In Meghalaya's Ri Bhoi district there is a quiet revolution of sorts happening. A silent revolution that has been going on for the last many years thanks to the women here. It's a tradition that over the years was dying a slow death but due to the efforts of the state government and some NGOs, eri weaving is slowly but surely finding its feet back. Leading that change are the women weavers of this district.
Eri or Ryndia is also known as ‘ahimsa' silk. It's a non-violent process of extracting the worm from the cocoon without killing it and therefore the tag ‘ahimsa'. The eri process is also an organic one, in that, only natural dyes are used.
There is a wonderful story that is intrinsically woven in every warp and weft of an eri product. The story of eri weaving is perhaps as old as the land with which it is so deeply tied. It is a family tradition that is handed down from mother to daughter over generations, an intrinsic part of the culture and heritage of this particular district. Young girls are taught not just how to weave eri silk but also the entire process from getting the leaves for the worms to feed on, acquiring the natural dyes from the forests, extracting the larvae from the cocoon and the dyeing process.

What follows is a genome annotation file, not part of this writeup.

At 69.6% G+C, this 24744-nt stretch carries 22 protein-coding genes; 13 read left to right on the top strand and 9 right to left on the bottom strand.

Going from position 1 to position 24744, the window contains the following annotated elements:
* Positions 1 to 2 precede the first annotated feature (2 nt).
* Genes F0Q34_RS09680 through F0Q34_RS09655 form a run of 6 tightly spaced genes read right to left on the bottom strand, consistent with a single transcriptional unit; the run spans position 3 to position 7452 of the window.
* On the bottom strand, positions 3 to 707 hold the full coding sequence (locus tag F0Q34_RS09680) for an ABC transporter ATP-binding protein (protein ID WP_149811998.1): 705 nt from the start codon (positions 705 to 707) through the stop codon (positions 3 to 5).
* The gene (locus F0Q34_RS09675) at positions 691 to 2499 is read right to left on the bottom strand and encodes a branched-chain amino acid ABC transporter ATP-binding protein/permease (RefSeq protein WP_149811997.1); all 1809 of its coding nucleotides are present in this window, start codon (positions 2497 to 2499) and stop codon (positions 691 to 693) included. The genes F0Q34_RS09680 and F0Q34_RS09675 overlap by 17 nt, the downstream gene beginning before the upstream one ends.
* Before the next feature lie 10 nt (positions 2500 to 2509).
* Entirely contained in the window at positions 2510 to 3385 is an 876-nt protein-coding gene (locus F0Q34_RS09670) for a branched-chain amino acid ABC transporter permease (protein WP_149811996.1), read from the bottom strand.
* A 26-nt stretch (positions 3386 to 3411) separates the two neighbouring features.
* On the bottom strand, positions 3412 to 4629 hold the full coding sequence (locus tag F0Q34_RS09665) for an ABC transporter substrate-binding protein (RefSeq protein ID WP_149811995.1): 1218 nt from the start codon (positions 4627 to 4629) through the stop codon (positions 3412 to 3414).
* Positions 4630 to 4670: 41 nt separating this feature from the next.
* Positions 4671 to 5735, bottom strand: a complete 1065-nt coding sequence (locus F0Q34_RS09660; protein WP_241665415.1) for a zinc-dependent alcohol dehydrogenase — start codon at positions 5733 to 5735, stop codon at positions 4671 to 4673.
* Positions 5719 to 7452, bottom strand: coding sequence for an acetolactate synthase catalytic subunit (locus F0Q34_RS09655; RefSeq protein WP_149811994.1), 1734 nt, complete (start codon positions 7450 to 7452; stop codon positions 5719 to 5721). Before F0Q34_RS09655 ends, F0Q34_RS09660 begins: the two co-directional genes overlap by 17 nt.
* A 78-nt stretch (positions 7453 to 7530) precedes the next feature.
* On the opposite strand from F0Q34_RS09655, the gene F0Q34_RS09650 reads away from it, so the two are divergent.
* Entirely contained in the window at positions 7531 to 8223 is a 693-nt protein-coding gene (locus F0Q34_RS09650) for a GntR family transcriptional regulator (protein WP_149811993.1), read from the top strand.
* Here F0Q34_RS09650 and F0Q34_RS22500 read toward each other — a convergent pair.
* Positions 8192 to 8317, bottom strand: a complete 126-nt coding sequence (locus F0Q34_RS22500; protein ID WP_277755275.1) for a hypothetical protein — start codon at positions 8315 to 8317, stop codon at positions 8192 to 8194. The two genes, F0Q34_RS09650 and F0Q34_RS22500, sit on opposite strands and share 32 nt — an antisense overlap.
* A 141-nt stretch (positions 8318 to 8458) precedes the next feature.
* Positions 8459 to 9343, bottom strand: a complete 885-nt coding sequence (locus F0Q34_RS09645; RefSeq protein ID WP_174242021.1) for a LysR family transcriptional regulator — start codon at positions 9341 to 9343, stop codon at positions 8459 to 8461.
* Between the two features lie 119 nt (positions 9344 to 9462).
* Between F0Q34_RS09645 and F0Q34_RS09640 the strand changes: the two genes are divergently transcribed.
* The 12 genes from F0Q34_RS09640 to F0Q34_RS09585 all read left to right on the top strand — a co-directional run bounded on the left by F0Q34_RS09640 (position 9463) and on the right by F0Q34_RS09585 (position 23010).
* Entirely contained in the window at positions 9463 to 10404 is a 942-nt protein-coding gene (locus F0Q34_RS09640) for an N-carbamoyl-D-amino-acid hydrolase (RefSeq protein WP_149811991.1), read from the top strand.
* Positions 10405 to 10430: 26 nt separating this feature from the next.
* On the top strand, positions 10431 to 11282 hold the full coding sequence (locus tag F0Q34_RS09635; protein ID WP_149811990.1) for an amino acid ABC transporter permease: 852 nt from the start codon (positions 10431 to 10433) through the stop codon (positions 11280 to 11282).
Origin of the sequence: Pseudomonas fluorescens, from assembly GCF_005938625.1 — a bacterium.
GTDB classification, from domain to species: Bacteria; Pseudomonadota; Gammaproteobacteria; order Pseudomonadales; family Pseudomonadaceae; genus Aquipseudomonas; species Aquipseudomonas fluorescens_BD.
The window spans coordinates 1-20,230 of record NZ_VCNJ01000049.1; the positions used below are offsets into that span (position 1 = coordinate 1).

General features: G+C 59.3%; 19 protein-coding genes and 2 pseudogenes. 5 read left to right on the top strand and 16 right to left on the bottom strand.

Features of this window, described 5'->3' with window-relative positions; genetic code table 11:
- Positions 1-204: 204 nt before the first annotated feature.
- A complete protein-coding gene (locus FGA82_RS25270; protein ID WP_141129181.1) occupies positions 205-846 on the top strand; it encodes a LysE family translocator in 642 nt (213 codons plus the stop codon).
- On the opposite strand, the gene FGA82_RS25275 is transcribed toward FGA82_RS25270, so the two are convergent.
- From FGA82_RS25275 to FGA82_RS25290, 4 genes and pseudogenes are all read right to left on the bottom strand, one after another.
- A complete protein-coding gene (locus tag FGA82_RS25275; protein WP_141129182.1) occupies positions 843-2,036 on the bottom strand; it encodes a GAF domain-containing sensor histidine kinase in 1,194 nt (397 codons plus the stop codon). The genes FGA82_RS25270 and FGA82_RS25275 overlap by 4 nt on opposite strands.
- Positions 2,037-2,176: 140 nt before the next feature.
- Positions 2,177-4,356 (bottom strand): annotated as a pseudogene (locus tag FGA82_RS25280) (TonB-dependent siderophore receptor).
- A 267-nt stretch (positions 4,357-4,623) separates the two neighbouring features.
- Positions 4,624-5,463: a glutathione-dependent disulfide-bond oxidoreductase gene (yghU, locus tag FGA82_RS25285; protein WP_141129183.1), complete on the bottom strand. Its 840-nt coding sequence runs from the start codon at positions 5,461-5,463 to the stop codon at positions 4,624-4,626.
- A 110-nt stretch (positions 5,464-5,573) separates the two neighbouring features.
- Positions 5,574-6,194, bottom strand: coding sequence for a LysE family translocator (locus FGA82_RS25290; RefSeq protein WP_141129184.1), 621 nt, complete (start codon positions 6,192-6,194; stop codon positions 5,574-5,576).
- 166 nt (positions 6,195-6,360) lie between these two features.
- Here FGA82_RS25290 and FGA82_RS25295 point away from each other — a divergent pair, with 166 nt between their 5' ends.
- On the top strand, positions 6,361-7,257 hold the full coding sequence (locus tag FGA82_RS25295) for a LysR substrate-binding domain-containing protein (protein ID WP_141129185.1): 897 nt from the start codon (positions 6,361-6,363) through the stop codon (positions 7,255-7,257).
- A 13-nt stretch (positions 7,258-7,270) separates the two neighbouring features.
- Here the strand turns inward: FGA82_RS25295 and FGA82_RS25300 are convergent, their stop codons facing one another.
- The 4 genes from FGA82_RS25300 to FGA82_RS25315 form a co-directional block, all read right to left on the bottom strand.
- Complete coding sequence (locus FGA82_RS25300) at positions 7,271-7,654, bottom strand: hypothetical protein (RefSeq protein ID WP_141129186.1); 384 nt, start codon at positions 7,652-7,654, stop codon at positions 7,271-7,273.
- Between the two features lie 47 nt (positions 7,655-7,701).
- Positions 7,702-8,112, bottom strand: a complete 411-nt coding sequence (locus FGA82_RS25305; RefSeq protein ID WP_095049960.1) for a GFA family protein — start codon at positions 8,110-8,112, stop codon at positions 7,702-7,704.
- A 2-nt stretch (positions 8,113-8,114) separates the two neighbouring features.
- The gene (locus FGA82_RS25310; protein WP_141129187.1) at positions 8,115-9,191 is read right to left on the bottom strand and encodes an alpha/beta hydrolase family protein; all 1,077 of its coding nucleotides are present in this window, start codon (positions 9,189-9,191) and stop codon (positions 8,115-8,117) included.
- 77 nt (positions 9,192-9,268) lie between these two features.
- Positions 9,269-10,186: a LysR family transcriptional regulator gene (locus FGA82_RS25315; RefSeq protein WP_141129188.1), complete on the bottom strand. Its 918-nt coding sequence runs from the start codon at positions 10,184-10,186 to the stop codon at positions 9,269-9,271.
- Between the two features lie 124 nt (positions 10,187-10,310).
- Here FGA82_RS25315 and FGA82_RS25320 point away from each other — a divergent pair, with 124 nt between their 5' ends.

However, for these traditional women entrepreneurs it doesn't end with weaving. They also have to sell and market their products. The traditional handloom industry by its very nature makes it impossible for mass production and that makes it difficult for the weavers to earn a decent living. There is no organised market as well for these products. However, the state government and NGOs are doing their bit to encourage the perpetuation of this tradition and to improve the lot of these women weavers. Besides, designers like Daniel Syiem are also trying to make Ryndia mainstream by taking it outside Meghalaya.